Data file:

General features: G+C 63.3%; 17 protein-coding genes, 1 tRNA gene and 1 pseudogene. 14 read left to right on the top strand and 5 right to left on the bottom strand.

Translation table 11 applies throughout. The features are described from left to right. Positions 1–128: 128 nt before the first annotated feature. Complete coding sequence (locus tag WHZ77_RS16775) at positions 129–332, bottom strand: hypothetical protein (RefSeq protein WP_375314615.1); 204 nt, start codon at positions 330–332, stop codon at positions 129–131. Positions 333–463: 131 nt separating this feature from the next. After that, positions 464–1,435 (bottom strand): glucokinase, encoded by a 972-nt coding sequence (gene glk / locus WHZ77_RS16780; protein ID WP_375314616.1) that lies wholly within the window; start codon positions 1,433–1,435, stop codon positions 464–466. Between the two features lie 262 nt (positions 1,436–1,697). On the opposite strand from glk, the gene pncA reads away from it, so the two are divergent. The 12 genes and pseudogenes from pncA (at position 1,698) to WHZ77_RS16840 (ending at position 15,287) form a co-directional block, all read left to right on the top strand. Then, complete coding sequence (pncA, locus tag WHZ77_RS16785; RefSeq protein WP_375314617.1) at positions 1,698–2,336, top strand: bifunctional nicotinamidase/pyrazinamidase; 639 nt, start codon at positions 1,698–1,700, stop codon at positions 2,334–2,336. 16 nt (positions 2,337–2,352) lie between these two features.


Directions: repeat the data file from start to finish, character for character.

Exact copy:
General features: G+C 63.3%; 17 protein-coding genes, 1 tRNA gene and 1 pseudogene. 14 read left to right on the top strand and 5 right to left on the bottom strand.

Translation table 11 applies throughout. The features are described from left to right. Positions 1–128: 128 nt before the first annotated feature. Complete coding sequence (locus tag WHZ77_RS16775) at positions 129–332, bottom strand: hypothetical protein (RefSeq protein WP_375314615.1); 204 nt, start codon at positions 330–332, stop codon at positions 129–131. Positions 333–463: 131 nt separating this feature from the next. After that, positions 464–1,435 (bottom strand): glucokinase, encoded by a 972-nt coding sequence (gene glk / locus WHZ77_RS16780; protein ID WP_375314616.1) that lies wholly within the window; start codon positions 1,433–1,435, stop codon positions 464–466. Between the two features lie 262 nt (positions 1,436–1,697). On the opposite strand from glk, the gene pncA reads away from it, so the two are divergent. The 12 genes and pseudogenes from pncA (at position 1,698) to WHZ77_RS16840 (ending at position 15,287) form a co-directional block, all read left to right on the top strand. Then, complete coding sequence (pncA, locus tag WHZ77_RS16785; RefSeq protein WP_375314617.1) at positions 1,698–2,336, top strand: bifunctional nicotinamidase/pyrazinamidase; 639 nt, start codon at positions 1,698–1,700, stop codon at positions 2,334–2,336. 16 nt (positions 2,337–2,352) lie between these two features.